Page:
It’s a “con” job—

December 3, 2012

I’m working on my con sketches, this isn’t like those “cons” on the sidewalk where you guess what cup the ball is under, but money will (hopefully) still change hands. The thing is, at TampaCon I was sitting next to Cary Nord (Conan/X-O Man of War) and his sketches were kicking my arse. Now I’m trying to focus more on excitement than just a finished image. Cary was cranking these things out and they were gorgeous, loose, and full of energy; mine (to paraphrase the Christmas Story) laid there like a slug, it was their only defense. He recommended I do some prints to sell at my table because my sketchbooks weren’t moving. He had a great “Superman vs the Hulk” print (you can see it here on his blog), and I thought I’d give that theme a shot. His had the big two slugging it out in the air like a kung fu movie, so I kept mine on the ground just to switch it up a bit. The other thing I did was adjust their size, as I’ve never been a fan of Superman looking like a lineman from the Vikings. He’s described as “mild mannered”, but you’re not very mild at 6’4″/350 lbs. I like my Supes, leaner and less attention grabbing. The nice thing is, when you do that, you instantly have a David and Goliath scenario.

My first attempt needed more movement, granted there was something I liked about Supes, but not the Hulk. Plus, as a rule in comics, you gotta avoid any groin issues— here it almost looked like S was giving H a nice one with a knee. Not to mention the Hulk is just standing there, passive, dull, and lumbering like a zombie.

Then I thought I’d have Supes in a bear hug, being tossed about like a rag doll. Now you couldn’t see enough of them, especially the Hulk, and you have to see the “S” as far as I’m concerned, so this failed immediately.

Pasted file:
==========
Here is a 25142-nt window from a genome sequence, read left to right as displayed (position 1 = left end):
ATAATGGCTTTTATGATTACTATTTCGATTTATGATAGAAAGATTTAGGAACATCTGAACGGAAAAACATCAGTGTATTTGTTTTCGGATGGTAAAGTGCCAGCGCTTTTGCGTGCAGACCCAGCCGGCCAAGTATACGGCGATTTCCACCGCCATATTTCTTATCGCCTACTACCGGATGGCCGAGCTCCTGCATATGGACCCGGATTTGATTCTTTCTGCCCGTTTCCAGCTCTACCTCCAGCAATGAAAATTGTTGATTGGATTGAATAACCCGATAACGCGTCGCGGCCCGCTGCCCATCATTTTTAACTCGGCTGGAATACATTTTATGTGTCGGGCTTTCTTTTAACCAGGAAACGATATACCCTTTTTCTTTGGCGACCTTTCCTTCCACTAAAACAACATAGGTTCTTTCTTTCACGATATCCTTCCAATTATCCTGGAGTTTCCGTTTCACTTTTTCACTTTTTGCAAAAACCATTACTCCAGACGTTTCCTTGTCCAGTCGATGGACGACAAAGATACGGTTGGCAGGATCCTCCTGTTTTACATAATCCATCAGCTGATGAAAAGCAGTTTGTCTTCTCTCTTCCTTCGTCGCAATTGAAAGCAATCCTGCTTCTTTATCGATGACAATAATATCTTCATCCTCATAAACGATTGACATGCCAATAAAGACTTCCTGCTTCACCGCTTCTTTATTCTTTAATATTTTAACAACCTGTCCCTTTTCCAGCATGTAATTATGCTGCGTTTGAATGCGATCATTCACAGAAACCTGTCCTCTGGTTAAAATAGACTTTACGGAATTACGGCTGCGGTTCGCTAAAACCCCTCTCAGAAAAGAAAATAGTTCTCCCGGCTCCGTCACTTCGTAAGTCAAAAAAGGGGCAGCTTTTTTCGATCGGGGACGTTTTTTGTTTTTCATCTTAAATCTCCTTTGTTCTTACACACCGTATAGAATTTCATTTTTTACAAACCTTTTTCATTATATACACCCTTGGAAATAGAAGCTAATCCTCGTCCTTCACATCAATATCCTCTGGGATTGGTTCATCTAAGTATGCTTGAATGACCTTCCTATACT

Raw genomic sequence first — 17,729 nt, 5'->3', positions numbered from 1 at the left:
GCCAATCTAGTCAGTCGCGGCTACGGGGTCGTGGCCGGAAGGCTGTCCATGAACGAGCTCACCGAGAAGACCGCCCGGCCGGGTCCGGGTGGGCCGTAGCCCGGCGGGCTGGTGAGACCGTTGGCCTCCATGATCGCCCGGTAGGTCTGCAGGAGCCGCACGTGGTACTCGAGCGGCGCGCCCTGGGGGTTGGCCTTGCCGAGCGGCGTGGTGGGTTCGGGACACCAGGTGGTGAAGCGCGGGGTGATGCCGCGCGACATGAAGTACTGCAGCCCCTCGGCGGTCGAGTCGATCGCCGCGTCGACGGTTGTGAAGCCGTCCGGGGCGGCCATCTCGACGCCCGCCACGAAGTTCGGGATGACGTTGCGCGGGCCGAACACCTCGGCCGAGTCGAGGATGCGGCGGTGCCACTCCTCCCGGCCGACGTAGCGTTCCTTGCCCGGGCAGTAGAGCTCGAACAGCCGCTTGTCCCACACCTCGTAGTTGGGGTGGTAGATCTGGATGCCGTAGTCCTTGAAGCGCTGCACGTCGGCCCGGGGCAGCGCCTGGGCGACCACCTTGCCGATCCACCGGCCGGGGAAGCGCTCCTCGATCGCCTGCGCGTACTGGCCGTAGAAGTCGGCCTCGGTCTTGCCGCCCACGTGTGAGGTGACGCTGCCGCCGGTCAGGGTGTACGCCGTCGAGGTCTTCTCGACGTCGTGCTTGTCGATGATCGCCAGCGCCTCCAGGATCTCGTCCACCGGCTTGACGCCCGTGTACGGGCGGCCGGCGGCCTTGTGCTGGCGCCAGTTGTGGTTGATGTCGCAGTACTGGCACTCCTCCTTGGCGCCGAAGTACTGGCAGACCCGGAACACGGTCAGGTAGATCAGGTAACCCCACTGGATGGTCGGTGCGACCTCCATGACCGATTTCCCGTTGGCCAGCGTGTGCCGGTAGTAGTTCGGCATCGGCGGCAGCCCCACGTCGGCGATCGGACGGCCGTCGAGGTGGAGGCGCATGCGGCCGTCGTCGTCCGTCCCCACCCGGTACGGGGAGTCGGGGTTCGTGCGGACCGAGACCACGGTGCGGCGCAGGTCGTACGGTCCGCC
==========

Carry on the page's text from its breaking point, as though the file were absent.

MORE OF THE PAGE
Why not spread out the action? I decided to go widescreen, which I love doing in my pages. But I think con sketches should be the equivalent to a cover image, in that it would work as a cover too. Unless this was a wraparound, you couldn’t do widescreen, and even then I don’t know if it works. Also, I have a suspicion that more people would prefer a print set up in a vertical format. Can anyone tell me if vertical prints sell better than landscape? Anyone?

So I decided to go back to the vertical format with a few intentions— keeping the level of action in Superman, showing more of the Hulk, but also pushing the size differential more.

My first attempt was nice, but I wanted green boy to be more imposing, and about to strike. Right now he just looks like he’s trying to scare Superman, with no real intent. I also wanted Supes to look more like he was in the “pregnant moment” about to release the energy of his punch.

The other thing I’ve been playing with recently is my use of shadows. I’m trying to bring in more of the Alex Toth approach, something you can see influencing guys like Lark and Aja, and was kicked off (as a revival of sorts) by Mazzucchelli years ago on Batman:Year One. It’s really hard for me to let go of that feathering I grew so fond of, but it’s necessary for the style. Eh- it’s a work in progress.

Of course, the problem is, when you’re sitting at a table at a con, you don’t have five hours to do multiple versions of sketches, before settling on the final. That’s something I need to work on, but I think most of those obstacles are mental- as it always is with art. At least I’m getting a better sense of what I want, and the more focused I can be in those decisions, the faster I’ll get at these. So if Cary’s not around, come by the table, I’ll see if I can get you a sketch (in a reasonable amount of time) that lives up to his standard.